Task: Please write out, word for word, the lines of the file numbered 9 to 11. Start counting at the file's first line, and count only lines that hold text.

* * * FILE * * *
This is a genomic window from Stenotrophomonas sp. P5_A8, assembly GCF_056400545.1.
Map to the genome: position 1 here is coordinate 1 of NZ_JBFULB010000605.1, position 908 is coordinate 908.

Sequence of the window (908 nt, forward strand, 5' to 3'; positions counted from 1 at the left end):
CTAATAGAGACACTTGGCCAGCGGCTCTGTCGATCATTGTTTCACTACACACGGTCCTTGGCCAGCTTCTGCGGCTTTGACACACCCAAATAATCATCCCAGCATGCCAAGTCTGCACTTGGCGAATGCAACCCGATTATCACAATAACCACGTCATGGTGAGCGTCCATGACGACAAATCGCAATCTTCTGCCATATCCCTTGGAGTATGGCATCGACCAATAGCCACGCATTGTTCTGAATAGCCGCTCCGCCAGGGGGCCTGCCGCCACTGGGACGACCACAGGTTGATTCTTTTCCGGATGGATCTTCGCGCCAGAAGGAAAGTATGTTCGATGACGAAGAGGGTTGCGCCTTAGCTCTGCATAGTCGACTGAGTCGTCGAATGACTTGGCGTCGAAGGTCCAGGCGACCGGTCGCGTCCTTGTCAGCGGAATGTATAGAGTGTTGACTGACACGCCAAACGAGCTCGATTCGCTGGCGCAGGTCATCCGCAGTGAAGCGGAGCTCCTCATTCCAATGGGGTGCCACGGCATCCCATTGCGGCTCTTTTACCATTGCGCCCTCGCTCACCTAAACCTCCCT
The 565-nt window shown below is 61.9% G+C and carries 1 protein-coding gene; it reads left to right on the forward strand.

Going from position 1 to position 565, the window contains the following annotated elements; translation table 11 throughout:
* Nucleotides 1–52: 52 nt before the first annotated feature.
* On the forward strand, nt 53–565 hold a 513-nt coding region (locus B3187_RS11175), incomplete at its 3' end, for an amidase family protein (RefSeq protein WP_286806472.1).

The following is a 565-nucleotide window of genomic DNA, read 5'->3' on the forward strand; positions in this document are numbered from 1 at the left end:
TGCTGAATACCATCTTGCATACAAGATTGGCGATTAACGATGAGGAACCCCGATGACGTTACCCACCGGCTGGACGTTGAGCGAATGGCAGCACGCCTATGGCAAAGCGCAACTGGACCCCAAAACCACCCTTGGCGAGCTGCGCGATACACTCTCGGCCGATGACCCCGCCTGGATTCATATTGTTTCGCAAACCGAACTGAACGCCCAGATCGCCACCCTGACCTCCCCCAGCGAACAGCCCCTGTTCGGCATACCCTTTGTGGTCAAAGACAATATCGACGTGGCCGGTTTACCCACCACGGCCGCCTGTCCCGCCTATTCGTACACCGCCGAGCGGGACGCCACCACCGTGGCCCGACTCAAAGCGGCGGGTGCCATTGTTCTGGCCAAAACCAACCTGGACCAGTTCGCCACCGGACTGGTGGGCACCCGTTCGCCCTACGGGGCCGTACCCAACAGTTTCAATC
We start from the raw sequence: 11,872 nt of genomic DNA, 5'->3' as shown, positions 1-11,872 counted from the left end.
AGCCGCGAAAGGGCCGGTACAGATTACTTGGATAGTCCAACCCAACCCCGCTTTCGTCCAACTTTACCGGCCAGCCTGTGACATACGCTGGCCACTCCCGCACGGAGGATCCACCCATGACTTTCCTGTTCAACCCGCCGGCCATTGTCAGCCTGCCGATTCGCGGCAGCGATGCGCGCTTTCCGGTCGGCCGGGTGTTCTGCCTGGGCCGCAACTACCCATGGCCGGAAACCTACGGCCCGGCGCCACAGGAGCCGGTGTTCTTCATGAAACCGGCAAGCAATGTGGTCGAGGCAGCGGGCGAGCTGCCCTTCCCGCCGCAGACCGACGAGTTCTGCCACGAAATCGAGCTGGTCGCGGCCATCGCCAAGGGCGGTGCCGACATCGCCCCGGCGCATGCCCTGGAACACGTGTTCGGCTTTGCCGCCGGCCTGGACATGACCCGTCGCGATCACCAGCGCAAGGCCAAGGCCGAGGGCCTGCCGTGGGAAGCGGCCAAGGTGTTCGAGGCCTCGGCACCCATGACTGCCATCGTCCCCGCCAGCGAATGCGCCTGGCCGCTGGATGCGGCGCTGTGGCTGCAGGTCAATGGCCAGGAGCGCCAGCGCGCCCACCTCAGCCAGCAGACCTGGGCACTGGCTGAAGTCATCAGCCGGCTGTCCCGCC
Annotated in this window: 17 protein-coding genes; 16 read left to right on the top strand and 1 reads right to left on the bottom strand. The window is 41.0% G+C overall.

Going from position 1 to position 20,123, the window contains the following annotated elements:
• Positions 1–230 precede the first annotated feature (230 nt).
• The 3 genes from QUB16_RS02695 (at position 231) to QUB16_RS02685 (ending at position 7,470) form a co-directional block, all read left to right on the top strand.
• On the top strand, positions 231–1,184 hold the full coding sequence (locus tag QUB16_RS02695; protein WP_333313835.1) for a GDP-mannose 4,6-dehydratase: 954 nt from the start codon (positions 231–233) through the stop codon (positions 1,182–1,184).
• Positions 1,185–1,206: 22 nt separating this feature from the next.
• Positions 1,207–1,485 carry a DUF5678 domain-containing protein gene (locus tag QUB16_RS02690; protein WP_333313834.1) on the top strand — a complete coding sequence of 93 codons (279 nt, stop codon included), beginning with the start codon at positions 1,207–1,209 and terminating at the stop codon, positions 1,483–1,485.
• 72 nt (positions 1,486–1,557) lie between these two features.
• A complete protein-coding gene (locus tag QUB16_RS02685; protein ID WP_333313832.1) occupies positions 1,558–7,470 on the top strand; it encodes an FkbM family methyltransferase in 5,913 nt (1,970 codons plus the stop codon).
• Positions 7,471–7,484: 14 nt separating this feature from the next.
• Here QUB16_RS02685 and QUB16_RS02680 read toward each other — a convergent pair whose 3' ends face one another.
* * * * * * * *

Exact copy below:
The following is a 565-nucleotide window of genomic DNA, read 5'->3' on the forward strand; positions in this document are numbered from 1 at the left end:
TGCTGAATACCATCTTGCATACAAGATTGGCGATTAACGATGAGGAACCCCGATGACGTTACCCACCGGCTGGACGTTGAGCGAATGGCAGCACGCCTATGGCAAAGCGCAACTGGACCCCAAAACCACCCTTGGCGAGCTGCGCGATACACTCTCGGCCGATGACCCCGCCTGGATTCATATTGTTTCGCAAACCGAACTGAACGCCCAGATCGCCACCCTGACCTCCCCCAGCGAACAGCCCCTGTTCGGCATACCCTTTGTGGTCAAAGACAATATCGACGTGGCCGGTTTACCCACCACGGCCGCCTGTCCCGCCTATTCGTACACCGCCGAGCGGGACGCCACCACCGTGGCCCGACTCAAAGCGGCGGGTGCCATTGTTCTGGCCAAAACCAACCTGGACCAGTTCGCCACCGGACTGGTGGGCACCCGTTCGCCCTACGGGGCCGTACCCAACAGTTTCAATC
We start from the raw sequence: 11,872 nt of genomic DNA, 5'->3' as shown, positions 1-11,872 counted from the left end.